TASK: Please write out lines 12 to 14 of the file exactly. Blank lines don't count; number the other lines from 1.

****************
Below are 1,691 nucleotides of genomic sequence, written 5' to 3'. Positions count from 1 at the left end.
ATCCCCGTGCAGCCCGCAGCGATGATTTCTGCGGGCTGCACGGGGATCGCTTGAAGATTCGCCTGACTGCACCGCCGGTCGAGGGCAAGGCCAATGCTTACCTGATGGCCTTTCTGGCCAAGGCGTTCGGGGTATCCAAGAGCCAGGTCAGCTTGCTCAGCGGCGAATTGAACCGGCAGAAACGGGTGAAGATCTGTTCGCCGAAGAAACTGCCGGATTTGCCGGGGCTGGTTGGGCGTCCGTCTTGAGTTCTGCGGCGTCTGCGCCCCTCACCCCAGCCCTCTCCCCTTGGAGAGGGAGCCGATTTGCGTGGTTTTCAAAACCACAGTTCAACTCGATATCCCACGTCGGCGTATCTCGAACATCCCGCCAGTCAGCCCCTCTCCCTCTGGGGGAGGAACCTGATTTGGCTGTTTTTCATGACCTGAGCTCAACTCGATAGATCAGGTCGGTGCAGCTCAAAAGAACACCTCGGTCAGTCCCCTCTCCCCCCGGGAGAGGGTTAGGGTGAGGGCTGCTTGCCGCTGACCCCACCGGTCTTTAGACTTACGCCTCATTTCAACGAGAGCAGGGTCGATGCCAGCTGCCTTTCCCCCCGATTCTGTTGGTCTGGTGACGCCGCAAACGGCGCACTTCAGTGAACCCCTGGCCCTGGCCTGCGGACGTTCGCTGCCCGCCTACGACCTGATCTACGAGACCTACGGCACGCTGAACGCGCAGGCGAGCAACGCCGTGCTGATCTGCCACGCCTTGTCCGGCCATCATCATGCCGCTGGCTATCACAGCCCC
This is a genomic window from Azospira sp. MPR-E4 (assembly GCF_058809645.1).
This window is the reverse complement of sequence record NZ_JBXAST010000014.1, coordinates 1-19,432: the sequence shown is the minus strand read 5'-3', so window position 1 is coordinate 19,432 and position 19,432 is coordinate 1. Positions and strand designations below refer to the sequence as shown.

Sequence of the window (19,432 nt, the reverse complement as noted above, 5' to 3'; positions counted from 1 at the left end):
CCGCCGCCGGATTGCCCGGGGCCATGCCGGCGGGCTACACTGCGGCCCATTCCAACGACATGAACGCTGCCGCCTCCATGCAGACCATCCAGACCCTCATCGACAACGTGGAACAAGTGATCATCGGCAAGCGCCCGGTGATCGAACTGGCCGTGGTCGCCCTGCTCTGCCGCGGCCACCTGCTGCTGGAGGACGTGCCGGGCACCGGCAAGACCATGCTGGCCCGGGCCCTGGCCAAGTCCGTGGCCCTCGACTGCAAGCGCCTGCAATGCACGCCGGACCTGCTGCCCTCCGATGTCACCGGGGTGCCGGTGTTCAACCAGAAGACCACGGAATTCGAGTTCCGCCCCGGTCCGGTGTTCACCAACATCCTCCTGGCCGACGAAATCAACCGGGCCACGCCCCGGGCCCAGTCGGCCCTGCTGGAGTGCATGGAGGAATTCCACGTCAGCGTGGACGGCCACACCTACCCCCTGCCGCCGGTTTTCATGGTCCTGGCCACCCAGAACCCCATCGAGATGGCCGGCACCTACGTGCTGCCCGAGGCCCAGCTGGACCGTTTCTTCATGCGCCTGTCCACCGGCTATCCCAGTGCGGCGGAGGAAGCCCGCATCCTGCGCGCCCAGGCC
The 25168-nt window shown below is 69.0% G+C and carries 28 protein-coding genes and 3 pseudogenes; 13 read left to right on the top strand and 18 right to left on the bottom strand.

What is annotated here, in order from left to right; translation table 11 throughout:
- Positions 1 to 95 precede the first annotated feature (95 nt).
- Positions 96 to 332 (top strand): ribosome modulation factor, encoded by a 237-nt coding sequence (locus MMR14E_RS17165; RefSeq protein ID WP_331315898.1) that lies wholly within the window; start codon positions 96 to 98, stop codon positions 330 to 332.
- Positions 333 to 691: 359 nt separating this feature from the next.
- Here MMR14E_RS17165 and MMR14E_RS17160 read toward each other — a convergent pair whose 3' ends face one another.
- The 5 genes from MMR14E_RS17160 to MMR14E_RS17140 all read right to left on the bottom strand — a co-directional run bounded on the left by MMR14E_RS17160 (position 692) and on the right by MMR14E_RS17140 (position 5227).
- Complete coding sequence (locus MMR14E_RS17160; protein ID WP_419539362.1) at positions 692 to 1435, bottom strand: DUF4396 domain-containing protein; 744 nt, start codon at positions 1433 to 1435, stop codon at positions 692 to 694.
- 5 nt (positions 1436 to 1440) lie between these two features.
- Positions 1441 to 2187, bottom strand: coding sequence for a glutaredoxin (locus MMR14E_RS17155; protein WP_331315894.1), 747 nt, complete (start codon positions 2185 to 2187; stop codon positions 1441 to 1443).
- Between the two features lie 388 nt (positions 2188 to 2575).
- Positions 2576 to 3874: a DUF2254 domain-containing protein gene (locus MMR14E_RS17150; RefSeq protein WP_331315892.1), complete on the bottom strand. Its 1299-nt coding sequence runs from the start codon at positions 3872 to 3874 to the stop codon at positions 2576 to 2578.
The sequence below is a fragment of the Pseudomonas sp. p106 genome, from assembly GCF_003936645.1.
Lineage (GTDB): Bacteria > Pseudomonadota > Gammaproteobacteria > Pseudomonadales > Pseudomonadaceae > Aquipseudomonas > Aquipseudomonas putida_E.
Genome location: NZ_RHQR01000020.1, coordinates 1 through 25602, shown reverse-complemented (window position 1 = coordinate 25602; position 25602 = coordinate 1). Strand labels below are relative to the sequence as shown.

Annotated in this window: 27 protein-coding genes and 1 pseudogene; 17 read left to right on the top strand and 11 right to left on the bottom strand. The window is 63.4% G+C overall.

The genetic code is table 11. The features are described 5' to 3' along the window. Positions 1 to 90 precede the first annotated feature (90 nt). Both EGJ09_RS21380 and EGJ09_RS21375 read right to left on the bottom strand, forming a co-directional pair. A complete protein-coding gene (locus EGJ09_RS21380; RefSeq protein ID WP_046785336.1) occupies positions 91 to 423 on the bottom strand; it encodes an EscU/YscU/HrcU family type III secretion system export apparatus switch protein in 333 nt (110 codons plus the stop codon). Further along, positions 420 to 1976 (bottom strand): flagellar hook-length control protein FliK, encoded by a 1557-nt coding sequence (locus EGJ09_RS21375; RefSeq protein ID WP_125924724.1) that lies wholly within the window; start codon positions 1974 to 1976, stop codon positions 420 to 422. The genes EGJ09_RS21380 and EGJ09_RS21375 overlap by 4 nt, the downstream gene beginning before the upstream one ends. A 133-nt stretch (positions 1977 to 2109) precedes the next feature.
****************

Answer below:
- Here MMR14E_RS17165 and MMR14E_RS17160 read toward each other — a convergent pair whose 3' ends face one another.
- The 5 genes from MMR14E_RS17160 to MMR14E_RS17140 all read right to left on the bottom strand — a co-directional run bounded on the left by MMR14E_RS17160 (position 692) and on the right by MMR14E_RS17140 (position 5227).
- Complete coding sequence (locus MMR14E_RS17160; protein ID WP_419539362.1) at positions 692 to 1435, bottom strand: DUF4396 domain-containing protein; 744 nt, start codon at positions 1433 to 1435, stop codon at positions 692 to 694.